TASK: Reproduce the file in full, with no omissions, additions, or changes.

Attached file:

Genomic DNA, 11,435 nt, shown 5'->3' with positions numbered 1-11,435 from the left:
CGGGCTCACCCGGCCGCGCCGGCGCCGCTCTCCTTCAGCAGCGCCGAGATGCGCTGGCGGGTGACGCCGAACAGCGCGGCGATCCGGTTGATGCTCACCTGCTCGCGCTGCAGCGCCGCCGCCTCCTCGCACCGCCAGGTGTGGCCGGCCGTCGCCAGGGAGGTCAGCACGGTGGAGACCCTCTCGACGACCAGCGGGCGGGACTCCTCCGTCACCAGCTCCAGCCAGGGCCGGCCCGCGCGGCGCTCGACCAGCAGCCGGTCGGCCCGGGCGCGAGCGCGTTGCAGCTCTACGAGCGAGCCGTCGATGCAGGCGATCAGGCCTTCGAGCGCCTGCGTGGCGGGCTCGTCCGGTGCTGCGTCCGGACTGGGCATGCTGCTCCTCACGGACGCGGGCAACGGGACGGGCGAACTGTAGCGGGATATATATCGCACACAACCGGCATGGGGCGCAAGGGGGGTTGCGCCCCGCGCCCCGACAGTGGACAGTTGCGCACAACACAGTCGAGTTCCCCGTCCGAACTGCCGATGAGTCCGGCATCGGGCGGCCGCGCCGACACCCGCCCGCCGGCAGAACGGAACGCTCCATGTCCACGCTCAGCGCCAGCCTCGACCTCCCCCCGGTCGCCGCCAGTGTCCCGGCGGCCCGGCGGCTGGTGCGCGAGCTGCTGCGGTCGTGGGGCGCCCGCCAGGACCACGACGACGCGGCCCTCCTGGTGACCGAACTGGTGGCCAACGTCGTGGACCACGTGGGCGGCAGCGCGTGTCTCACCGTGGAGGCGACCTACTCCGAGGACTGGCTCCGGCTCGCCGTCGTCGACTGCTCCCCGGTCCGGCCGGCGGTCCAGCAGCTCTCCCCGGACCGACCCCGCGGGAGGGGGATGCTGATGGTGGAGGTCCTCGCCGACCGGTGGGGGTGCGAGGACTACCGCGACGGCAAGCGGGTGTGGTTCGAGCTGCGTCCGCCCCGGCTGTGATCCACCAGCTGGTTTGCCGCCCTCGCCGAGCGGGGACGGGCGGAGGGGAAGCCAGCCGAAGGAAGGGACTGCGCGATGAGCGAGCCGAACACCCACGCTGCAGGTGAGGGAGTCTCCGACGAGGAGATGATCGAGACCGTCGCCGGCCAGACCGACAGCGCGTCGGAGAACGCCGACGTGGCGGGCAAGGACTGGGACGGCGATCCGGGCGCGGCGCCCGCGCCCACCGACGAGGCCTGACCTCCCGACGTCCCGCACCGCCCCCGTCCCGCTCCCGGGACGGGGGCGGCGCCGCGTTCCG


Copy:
Genomic DNA, 11,435 nt, shown 5'->3' with positions numbered 1-11,435 from the left:
CGGGCTCACCCGGCCGCGCCGGCGCCGCTCTCCTTCAGCAGCGCCGAGATGCGCTGGCGGGTGACGCCGAACAGCGCGGCGATCCGGTTGATGCTCACCTGCTCGCGCTGCAGCGCCGCCGCCTCCTCGCACCGCCAGGTGTGGCCGGCCGTCGCCAGGGAGGTCAGCACGGTGGAGACCCTCTCGACGACCAGCGGGCGGGACTCCTCCGTCACCAGCTCCAGCCAGGGCCGGCCCGCGCGGCGCTCGACCAGCAGCCGGTCGGCCCGGGCGCGAGCGCGTTGCAGCTCTACGAGCGAGCCGTCGATGCAGGCGATCAGGCCTTCGAGCGCCTGCGTGGCGGGCTCGTCCGGTGCTGCGTCCGGACTGGGCATGCTGCTCCTCACGGACGCGGGCAACGGGACGGGCGAACTGTAGCGGGATATATATCGCACACAACCGGCATGGGGCGCAAGGGGGGTTGCGCCCCGCGCCCCGACAGTGGACAGTTGCGCACAACACAGTCGAGTTCCCCGTCCGAACTGCCGATGAGTCCGGCATCGGGCGGCCGCGCCGACACCCGCCCGCCGGCAGAACGGAACGCTCCATGTCCACGCTCAGCGCCAGCCTCGACCTCCCCCCGGTCGCCGCCAGTGTCCCGGCGGCCCGGCGGCTGGTGCGCGAGCTGCTGCGGTCGTGGGGCGCCCGCCAGGACCACGACGACGCGGCCCTCCTGGTGACCGAACTGGTGGCCAACGTCGTGGACCACGTGGGCGGCAGCGCGTGTCTCACCGTGGAGGCGACCTACTCCGAGGACTGGCTCCGGCTCGCCGTCGTCGACTGCTCCCCGGTCCGGCCGGCGGTCCAGCAGCTCTCCCCGGACCGACCCCGCGGGAGGGGGATGCTGATGGTGGAGGTCCTCGCCGACCGGTGGGGGTGCGAGGACTACCGCGACGGCAAGCGGGTGTGGTTCGAGCTGCGTCCGCCCCGGCTGTGATCCACCAGCTGGTTTGCCGCCCTCGCCGAGCGGGGACGGGCGGAGGGGAAGCCAGCCGAAGGAAGGGACTGCGCGATGAGCGAGCCGAACACCCACGCTGCAGGTGAGGGAGTCTCCGACGAGGAGATGATCGAGACCGTCGCCGGCCAGACCGACAGCGCGTCGGAGAACGCCGACGTGGCGGGCAAGGACTGGGACGGCGATCCGGGCGCGGCGCCCGCGCCCACCGACGAGGCCTGACCTCCCGACGTCCCGCACCGCCCCCGTCCCGCTCCCGGGACGGGGGCGGCGCCGCGTTCCG